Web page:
A Moment of Science

Wave Power

You've heard of solar power and wind power as sources of alternative energy, but have you heard of wave power?

Wave-machine Model of Clay

Photo: kumasawa (flickr)

A type of simple "artificial muscle" made of rubberized material may soon enable us to tap the ocean's vast potential as a source of alternative power.

You’ve heard of solar power and wind power as sources of alternative energy, but have you heard of wave power?

For several years scientists have experimented with ways to use the up and down motion of waves to generate energy. But so far, wave-powered technologies have been cumbersome and therefore limited.

Now, though, a type of simple “artificial muscle” made of rubberized material may soon enable us to tap the ocean’s vast potential as a source of alternative power. When stretched, the material gives off an electrical charge. Scientists at the non-profit research institute SRI International have figured out ways to stretch and contract the muscle by attaching it to buoys bobbing in the ocean waves.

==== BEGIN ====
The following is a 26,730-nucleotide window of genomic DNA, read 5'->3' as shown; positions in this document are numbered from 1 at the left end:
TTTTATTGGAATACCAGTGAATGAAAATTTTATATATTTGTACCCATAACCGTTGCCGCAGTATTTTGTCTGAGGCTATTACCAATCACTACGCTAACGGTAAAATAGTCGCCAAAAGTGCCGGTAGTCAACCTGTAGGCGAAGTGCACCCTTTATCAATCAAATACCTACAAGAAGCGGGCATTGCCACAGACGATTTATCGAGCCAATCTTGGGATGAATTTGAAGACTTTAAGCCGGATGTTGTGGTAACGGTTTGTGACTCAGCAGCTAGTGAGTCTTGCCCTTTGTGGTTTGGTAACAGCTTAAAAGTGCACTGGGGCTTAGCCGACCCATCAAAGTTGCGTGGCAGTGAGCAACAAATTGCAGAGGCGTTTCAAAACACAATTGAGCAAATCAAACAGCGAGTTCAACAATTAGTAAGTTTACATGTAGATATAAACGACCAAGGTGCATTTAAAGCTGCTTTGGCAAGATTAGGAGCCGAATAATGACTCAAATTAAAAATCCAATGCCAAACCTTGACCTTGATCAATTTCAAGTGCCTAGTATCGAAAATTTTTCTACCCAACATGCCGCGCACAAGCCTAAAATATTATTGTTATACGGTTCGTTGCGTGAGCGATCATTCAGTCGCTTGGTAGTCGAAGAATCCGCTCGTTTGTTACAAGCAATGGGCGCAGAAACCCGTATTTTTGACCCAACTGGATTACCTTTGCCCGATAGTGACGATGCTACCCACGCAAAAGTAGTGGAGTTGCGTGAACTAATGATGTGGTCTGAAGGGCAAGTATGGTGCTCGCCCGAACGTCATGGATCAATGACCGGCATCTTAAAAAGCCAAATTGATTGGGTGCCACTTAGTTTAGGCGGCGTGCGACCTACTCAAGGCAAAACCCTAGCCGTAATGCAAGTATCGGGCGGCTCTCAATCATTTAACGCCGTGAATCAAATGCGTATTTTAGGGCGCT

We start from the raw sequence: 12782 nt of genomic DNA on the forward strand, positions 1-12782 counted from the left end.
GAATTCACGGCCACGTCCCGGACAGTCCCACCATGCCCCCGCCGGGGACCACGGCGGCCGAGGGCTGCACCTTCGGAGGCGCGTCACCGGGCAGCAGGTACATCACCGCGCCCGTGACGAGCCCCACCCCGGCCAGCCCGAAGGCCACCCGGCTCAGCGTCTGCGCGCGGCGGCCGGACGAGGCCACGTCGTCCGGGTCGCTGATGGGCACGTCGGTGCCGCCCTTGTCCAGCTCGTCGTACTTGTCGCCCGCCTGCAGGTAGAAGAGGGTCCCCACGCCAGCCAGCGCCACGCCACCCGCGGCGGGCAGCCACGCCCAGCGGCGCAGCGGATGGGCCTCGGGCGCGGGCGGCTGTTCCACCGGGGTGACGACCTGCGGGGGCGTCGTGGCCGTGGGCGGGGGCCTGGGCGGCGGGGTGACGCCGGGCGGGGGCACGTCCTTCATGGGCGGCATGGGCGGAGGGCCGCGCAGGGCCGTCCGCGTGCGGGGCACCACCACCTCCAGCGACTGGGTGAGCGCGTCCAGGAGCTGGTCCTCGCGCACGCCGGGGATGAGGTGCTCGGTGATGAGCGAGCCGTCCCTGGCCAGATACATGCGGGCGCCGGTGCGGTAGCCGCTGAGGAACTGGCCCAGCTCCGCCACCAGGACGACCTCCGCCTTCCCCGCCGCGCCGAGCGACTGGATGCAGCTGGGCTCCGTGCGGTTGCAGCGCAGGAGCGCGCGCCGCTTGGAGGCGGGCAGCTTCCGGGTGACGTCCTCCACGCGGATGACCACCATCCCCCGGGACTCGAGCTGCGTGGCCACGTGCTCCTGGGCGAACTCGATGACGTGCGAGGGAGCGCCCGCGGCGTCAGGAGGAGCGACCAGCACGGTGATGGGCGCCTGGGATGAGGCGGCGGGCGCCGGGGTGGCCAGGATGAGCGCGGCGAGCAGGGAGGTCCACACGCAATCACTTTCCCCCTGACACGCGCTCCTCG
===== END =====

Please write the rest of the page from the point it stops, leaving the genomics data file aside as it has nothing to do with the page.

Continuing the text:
Imagine thousands of power-generating buoys, or a buoy farm, if you will, and the possibilities for wave generated power seem endless. Large scale wave power generators could feed energy into existing power grids, or be used to power ships at sea. The technology could be especially useful for remote coastal and island communities that depend on imported fossil fuels.

However, so far, the material has been tested only on a small scale. A small muscle attached to a single buoy has been shown to generate enough electricity to power a single light bulb.

As oil reserves dwindle, and our overdependence on fossil fuels warms the globe, alternative sources of energy are more vital than ever. With further testing, wave power could emerge as one of our energy alternatives.

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